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Local health officials track student weight

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The New Richmond School District continues to compile Body Mass Index (BMI) information on students and the findings are helping officials address trends toward obesity.

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The newly completed 2011-12 BMI report for students in kindergarten through eighth grade was recently released by the district. The BMI index is computed by using a person's height and weight to determine if they are below average, average or above average when compared to others their same age.

The details in the BMI report are eye opening for St. Croix County Public Health officials who are trying to help area school districts educate young people about healthy food choices and increased physical activity.

According to Joan Simpson, school nurse, the district uses the BMI information to spot trends and to create programs to address overweight or obese students.

"As the school nurse, I am really looking at aggregate data less than individual data," she said. "I look for trends and continue to seek avenues to assist students in maintaining or achieving a healthy weight."

Individual BMI results are shared with the parents of students who are either underweight or overweight by national Center for Disease Control standards.

It's left up to the parents to take action if they feel it's necessary, Simpson said.

"If I, as the school nurse, see a decline in weight during a time when a student should be on a healthy growth curve, I do notify the parents to discuss possible health concerns," she said. "This is also true for a substantial rapid weight gain."

Simpson admitted that some parents don't like the fact that their children are identified as overweight or obese and have objected to the collection of BMI data, but Simpson said the information is helpful to school and health officials.

She noted that parents can "opt out" of the BMI screening and their children won't be included in the collection of height and weight.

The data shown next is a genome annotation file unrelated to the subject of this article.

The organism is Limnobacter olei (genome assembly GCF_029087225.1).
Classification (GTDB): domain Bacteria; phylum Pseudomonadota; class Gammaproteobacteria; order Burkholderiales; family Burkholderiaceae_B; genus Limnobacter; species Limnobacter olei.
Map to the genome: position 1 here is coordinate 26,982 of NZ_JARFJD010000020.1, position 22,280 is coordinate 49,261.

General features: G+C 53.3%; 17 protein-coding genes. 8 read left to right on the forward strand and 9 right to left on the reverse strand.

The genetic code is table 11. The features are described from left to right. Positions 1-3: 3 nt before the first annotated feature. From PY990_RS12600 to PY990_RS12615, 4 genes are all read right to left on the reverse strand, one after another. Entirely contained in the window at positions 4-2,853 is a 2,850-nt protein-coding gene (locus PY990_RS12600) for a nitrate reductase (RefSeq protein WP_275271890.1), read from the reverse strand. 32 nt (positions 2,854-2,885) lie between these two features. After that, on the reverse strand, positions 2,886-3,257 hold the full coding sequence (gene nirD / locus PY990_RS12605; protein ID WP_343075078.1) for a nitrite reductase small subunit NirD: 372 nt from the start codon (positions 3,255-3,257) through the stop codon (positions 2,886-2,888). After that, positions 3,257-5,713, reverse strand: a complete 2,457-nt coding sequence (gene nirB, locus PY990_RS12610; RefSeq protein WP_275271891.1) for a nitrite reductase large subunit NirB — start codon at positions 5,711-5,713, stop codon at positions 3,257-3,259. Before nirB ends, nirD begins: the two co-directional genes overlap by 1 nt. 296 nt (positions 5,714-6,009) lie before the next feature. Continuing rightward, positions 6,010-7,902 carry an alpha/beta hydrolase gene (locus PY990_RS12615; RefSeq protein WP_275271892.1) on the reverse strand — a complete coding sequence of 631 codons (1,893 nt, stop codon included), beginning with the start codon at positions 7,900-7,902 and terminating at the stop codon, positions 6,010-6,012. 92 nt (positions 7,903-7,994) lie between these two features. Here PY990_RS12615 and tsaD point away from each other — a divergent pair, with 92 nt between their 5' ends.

On the school district level, if a BMI trend is identified in a particular class or age of students, Simpson said teachers and administrators try to develop special programs to promote wellness and an active lifestyle.

"The physical education teachers look at the data and may alter the actual time spent in physical activity for a particular class or grade based on the data," Simpson noted.

The classes of 2018 and 2021 are two groups of students that have been identified as needing extra instruction about being active and eating better. Simpson said the district has worked with the county's "Healthier Together - St. Croix County" initiative to create more healthy opportunities for students who have been identified as overweight or obese. The county effort was made possible through a grant from the St. Croix Valley Community Foundation.

A free program was offered to students in first through sixth g

rade to address physical activity and nutrition. "Let's Get Physical" ran three sessions this past school year.

"We have received a grant again from St. Croix Valley Foundation through Healthier Together- St. Croix County for the 2012-12 school year and will offer this program again in three sessions," Simpson said. "This has been a very successful program and continues to grow each year."

Overall, New Richmond is below the national averages when it comes to overweight students, Simpson reported, but that doesn't mean there is no room for improvement. About 17 percent of children are obese in the U.S., and about 12 percent of students in grades kindergarten through eighth in New Richmond are considered obese according to the BMI measurements.

A good sign is that many overweight kindergarteners who enter the school district end up moving toward a more average BMI by the time they finish the eighth grade, Simpson said. She attributes that improvement to the steps being taken by teachers, administrators and health officials.

"Large number of students come in to school overweight and leave eighth grade at a healthy weight," she said. "This is hopeful."

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